Thursday, September 24, 2020

Q&A with Natalie Bakopoulos


Natalie Bakopoulos is the author of the new novel Scorpionfish. She also has written The Green Shore, and her work has appeared in a variety of publications, including Tin House and The New York Times. She is an assistant professor of creative writing at Wayne State University, and she lives in Ann Arbor, Michigan.


Q: How did you come up with the idea for Scorpionfish?


A: I’ve spent a lot of time in Athens, and in one particular apartment my balcony overlooked a beautiful, lively courtyard, and I was taken with the both publicness and privateness of this space: you heard arguments, Skype conversations, children playing, people talking in hushed voices, the woman across from me pointing silently to the balcony above, trying to ask me what was going on there.


I began to imagine two characters there, and what conversations might unfold, both for an audience of one and whoever else might be listening.


Several years ago, I spent a semester teaching for Semester at Sea, a floating university with 600 students, 40 faculty, and 100 staff members. In some of the longer stretches from port to port, I fell in love with being in the middle of the sea’s vastness.


One beautiful afternoon I was out on my room’s balcony and saw the ship Captain standing on the mast outside the control room, up high, just looking out at the horizon. I began to imagine the voice of a Captain, and what it might be like to stop, for whatever reason, a life at sea.


Except instead of the Pacific I imagined the Aegean, a site of crossings for holidays and long weekends, but also for those looking for asylum or a better life—a crossing that could be both peaceful or deeply traumatic, depending on your position.


I could trace it back further, too, the year before, the month before, a decade earlier: I think when you’re writing a novel, everything goes into it, even if, like Scorpionfish, it’s a work of fiction.


Everything you read or see or experience or feel somehow inspires you, often in ways that surprise you, or that you hadn’t intended. I think that’s what I love about the process.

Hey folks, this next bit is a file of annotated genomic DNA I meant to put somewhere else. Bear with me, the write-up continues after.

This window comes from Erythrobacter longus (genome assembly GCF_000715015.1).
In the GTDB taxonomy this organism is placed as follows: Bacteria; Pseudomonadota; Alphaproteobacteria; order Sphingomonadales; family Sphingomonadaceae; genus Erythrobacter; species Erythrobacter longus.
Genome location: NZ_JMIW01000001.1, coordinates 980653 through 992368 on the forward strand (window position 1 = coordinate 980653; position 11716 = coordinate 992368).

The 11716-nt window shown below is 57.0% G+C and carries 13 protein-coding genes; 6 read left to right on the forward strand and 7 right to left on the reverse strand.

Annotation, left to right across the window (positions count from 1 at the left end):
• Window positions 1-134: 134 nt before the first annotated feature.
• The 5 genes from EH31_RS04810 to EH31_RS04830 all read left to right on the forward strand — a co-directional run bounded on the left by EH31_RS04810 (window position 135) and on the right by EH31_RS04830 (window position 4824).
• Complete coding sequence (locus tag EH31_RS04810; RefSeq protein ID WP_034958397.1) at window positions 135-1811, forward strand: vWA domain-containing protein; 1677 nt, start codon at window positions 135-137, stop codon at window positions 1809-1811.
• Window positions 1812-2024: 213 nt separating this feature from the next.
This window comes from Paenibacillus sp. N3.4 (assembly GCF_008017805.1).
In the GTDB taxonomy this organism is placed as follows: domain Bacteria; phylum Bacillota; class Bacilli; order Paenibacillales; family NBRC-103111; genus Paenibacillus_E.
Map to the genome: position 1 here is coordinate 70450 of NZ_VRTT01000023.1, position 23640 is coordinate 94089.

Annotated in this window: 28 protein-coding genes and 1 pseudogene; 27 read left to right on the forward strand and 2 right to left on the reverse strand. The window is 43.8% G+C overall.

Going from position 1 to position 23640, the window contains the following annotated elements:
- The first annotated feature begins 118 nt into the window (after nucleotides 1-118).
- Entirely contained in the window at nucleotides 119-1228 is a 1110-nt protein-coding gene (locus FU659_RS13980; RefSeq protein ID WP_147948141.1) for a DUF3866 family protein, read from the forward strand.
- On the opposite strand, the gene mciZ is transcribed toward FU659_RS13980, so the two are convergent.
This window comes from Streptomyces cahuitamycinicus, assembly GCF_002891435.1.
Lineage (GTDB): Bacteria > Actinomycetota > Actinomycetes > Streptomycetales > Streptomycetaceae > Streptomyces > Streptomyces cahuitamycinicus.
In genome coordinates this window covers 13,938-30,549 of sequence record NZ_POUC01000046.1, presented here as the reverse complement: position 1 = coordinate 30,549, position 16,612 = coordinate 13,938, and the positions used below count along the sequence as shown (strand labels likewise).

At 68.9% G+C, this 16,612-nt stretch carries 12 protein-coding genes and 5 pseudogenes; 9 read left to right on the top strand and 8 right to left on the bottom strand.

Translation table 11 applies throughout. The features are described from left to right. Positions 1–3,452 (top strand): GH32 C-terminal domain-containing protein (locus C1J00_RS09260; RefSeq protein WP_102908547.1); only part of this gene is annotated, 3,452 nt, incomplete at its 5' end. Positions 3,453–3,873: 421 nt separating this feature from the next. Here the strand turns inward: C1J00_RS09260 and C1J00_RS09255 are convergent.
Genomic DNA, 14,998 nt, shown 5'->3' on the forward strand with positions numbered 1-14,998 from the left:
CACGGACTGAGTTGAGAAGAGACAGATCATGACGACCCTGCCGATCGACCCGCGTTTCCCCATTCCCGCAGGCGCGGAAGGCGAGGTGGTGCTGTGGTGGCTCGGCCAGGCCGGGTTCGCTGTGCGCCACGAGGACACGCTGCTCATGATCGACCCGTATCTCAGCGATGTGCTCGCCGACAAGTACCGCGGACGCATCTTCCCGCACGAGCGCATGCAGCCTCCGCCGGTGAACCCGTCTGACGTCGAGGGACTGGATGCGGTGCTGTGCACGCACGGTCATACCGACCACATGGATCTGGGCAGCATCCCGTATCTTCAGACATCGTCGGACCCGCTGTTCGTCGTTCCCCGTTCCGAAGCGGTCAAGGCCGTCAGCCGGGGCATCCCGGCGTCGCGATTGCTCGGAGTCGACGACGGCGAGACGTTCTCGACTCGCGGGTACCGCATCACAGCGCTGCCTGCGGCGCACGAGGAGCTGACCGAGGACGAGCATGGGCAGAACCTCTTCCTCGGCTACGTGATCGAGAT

Q: You tell the story from Mira's and the Captain's perspectives--did you write the novel in the order in which it appears, or did you focus more on one character before turning to the other?

A: That’s a really good question. I’m not a linear writer at all, and I think this book definitely had me moving around in space in time, from narrator to narrator. I’d write a section of Mira’s that would make me think of something about the Captain, or vice versa.


In this case I saw a lot of the scenes in the book early on; I just didn’t know exactly how I’d get there.


Both narrators are newly alone in various ways, and it’s through their conversations that they find connection. They’re also sitting on their respective balconies, which are of course both public and private. They’re talking to each other but it doesn’t mean they don’t have a larger, collective audience too. I suppose by extension, the reader is their larger audience.


So I was aware of this as well. What do they tell each other? What do they tell the reader? Where do those two things blur? And so on.


Q: The Publishers Weekly review of the book says, "This riff on the adage that you can never go home poses essential questions on what it means to belong." What do you think of that description?


A: I think it’s an interesting one, and the novel is, to my mind, definitely concerned with both ideas of home and belonging, and how those two ideas are linked.